• Big Bangs, A Medieval Hat, and Other Controversies: The Dangers of Social Media During the Inauguration (Op-Ed)

    While President Obama was being sworn in for second term on Monday, also Martin Luther King Jr.’s Day, the American people were focused more on the seated audience members than the man standing behind the podium.Many eyes were on the lovely dressed First Lady Michelle Obama and her new fringe-style bangs, as well as Supreme Court Justice Antonin Scalia’s mystery hat.

    Eric Wilson’s article in The New York Times, Mrs. Obama’s Inaugural Wardrobe by Many Designers, highlights the fact that Mrs. Obama chose to wear many designers on the day of the inauguration:

    Mrs. Obama gave credit to a large cast of designers in her inaugural wardrobe, beginning with Thom Browne, who made the elegantly tailored coat and dress in a navy silk jacquard that she wore during the day. Her earrings were by Cathy Waterman, and her shoes, at least in the morning, were from J. Crew.

    She later changed into boots and a cardigan by Reed Krakoff and added to the outfit a sparkly belt from J. Crew, which served no apparent purpose beyond a plug for the retailer, or to remind us that belts are one of her signatures.

    Mrs. Obama wore a custom red Jason Wu evening gown to the inaugural ball.

    While Mrs. Obama had a very pleasing appearance, Scalia’s hat was quite an eyesore. Of all days, why did he wear that hat?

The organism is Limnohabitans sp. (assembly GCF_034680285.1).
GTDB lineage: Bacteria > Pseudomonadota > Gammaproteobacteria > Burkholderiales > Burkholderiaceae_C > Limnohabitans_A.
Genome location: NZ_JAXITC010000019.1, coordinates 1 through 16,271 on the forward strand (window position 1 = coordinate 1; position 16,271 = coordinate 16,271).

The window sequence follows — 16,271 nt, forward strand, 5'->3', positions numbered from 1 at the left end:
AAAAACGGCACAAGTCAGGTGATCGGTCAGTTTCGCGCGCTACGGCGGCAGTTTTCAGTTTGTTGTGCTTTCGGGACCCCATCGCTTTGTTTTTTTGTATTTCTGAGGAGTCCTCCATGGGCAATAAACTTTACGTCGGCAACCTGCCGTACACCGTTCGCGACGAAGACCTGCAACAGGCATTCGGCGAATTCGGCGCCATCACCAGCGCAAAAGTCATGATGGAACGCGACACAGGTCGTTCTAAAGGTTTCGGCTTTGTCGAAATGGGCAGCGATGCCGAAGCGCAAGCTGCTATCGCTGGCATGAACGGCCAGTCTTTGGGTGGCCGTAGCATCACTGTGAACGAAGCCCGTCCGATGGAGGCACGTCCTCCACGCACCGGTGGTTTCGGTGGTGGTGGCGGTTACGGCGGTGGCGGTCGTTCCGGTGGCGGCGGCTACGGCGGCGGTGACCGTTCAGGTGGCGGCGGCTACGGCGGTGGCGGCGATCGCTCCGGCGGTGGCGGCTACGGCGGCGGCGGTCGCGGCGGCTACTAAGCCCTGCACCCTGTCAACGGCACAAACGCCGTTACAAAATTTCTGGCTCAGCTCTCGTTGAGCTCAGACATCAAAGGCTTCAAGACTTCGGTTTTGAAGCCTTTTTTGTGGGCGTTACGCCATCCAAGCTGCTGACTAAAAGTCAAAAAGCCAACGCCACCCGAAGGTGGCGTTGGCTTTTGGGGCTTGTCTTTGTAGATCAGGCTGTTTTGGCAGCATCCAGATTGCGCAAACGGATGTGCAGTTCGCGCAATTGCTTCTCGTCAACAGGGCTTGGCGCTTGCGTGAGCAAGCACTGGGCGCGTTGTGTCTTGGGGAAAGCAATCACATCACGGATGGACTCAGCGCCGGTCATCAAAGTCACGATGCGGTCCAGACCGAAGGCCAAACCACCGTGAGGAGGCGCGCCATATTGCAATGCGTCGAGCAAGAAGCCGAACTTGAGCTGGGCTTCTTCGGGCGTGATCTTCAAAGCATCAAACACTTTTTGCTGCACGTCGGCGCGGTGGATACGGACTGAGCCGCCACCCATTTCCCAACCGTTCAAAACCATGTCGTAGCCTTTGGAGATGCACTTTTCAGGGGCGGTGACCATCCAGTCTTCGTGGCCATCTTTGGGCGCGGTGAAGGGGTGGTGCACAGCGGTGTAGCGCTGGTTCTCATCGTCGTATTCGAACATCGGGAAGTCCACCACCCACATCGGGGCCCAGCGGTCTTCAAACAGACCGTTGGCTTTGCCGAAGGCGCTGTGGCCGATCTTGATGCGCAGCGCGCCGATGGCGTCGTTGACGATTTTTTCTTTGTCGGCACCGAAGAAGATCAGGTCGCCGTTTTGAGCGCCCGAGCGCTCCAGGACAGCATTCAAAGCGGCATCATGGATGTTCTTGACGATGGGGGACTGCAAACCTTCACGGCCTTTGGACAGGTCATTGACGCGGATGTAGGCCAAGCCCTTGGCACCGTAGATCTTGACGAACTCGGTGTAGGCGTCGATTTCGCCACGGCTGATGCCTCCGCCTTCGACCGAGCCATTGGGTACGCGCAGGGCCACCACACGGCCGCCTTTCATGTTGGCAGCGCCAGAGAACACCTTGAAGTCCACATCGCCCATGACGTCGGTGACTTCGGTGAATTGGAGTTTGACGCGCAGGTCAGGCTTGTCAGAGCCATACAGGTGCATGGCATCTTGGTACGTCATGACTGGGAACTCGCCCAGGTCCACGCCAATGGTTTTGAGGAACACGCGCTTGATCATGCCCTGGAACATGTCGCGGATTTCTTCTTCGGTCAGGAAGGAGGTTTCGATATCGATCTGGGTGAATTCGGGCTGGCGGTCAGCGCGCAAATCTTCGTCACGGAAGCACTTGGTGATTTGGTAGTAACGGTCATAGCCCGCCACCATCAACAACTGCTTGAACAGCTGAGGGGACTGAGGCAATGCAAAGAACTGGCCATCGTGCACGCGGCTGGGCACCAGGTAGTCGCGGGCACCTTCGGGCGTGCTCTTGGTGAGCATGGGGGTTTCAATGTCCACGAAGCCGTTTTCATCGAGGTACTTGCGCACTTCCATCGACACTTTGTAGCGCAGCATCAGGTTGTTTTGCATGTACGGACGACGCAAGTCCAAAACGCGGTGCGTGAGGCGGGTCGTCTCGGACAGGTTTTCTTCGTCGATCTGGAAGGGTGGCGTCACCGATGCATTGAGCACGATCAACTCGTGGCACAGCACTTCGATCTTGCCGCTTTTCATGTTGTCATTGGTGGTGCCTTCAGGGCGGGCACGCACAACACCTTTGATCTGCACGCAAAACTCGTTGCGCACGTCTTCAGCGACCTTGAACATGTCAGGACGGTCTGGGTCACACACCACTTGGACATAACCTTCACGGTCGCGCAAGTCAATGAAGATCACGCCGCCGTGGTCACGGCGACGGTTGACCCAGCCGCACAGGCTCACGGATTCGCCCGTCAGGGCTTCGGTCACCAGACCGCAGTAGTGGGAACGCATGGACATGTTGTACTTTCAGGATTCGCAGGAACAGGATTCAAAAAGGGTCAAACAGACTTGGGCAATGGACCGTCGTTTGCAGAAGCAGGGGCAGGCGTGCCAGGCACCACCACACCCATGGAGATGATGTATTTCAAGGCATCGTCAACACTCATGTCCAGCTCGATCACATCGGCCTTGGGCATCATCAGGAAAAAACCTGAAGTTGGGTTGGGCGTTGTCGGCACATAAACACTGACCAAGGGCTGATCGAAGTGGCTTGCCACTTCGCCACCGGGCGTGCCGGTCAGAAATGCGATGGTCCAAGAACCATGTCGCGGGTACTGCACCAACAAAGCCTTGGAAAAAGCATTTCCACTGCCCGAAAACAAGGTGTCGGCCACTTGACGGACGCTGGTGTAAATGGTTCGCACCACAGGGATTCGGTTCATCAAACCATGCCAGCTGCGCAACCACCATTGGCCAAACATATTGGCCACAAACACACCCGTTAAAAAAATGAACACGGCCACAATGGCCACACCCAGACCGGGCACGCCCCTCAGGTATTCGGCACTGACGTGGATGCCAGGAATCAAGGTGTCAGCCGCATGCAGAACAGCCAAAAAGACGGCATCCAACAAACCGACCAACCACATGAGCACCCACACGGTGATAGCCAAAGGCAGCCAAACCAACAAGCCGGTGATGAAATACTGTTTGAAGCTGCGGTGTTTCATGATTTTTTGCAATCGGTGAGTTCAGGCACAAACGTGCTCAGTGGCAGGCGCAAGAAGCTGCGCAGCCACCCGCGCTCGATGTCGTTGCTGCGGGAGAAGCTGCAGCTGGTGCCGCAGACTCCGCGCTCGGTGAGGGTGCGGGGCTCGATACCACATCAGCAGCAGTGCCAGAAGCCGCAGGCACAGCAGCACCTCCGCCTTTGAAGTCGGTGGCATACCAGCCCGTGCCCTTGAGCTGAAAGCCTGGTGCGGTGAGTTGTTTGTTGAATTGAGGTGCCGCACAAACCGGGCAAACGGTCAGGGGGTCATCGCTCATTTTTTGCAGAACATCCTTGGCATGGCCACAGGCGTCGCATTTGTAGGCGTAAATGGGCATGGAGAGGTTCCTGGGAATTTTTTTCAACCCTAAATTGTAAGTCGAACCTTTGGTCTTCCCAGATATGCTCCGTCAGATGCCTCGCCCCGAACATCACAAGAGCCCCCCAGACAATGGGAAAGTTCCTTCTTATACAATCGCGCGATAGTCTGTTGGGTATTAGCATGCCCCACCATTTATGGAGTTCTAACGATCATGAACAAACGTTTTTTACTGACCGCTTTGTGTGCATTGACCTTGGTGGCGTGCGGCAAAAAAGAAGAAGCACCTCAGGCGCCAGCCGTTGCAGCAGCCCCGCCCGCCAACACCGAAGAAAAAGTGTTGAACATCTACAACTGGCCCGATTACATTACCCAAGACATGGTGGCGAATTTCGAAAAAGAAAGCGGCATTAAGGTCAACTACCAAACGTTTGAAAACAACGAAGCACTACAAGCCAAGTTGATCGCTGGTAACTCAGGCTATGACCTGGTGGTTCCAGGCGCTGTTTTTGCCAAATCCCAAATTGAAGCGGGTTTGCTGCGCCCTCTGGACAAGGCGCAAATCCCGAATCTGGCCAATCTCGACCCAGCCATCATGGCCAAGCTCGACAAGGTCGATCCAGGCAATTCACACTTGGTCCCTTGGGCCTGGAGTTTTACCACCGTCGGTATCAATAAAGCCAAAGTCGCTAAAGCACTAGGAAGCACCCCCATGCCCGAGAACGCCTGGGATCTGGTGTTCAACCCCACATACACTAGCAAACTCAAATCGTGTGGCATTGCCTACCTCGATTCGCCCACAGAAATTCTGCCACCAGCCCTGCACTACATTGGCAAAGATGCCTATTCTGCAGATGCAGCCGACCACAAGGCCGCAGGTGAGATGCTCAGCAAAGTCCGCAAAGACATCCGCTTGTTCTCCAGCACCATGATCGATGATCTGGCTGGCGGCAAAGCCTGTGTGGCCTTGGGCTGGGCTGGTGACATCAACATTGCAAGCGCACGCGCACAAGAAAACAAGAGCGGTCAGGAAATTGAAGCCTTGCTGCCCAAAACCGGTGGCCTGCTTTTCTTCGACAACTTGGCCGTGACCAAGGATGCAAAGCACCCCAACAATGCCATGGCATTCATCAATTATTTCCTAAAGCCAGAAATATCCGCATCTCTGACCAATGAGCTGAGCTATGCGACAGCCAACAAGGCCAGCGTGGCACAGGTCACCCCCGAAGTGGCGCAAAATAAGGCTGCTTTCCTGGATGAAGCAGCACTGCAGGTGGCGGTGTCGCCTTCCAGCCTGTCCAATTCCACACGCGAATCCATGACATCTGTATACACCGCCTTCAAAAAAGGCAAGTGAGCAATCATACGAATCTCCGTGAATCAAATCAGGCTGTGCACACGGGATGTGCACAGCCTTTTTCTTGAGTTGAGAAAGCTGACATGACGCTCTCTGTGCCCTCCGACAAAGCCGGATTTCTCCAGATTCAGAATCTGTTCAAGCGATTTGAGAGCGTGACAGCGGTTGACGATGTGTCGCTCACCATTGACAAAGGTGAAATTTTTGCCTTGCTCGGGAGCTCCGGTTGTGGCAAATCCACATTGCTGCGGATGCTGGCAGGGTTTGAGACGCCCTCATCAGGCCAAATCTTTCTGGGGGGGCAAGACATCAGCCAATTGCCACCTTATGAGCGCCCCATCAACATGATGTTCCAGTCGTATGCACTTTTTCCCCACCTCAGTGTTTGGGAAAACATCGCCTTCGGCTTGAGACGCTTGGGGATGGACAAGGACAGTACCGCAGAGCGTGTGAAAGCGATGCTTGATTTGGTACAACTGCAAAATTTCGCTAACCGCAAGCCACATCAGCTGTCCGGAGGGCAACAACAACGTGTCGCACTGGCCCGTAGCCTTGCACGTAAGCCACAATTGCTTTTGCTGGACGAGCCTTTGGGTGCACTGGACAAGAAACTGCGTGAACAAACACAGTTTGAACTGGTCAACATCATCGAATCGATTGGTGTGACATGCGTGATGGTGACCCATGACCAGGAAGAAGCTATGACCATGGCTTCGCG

New York Daily News described it as “a velvety cap that looked like a beret on steroids.”

    The Washingston Post speculates that it has religious significance. Scalia’s hat, a conversative, may have been a stand for faith against politics, but there are many other explanations. Maybe he had no other relatively warm headgear and decided to don this one because he had no other choice. 

    I am doubtful of the latter explanation, but who knows. The hat was such a hot topic during the inaugural ceremony that it even had its own hastag on Twitter.

    Kevin C. Walsh of University of Richmond School of Law explained on his blog that the Thomas More Society of Richmond had given it to Scalia in November 2010 “as a memento of his participation in our 27th annual Red Mass and dinner.” The hat was made by Camille Parham in Richmond, Virginia and was “a replica of the hat depicted in Holbein’s famous portrait of St. Thomas More.”

    As much as I love fashion and poking fun at politics, the media coverage emphasized details that should be considered minute in comparison to President Obama’s inaugural speech.  The focus was taken away from bringing up the big issues in America that the White House plans to address over the next four years and given to more vain pursuits.

    Since Monday, there has also been a controversy that Beyonce had lip-synched the national anthem. Kelly Clarkson is not believed to have lip-synched her performance.

    I’m certainly not saying that there should be no coverage on Mrs. Obama’s promotion of independent designers or humorous remarks–that’s why there are fashion magazines and bloggers–but I don’t think it was the responsibility of major news networks to obscure the importance of the president’s words.

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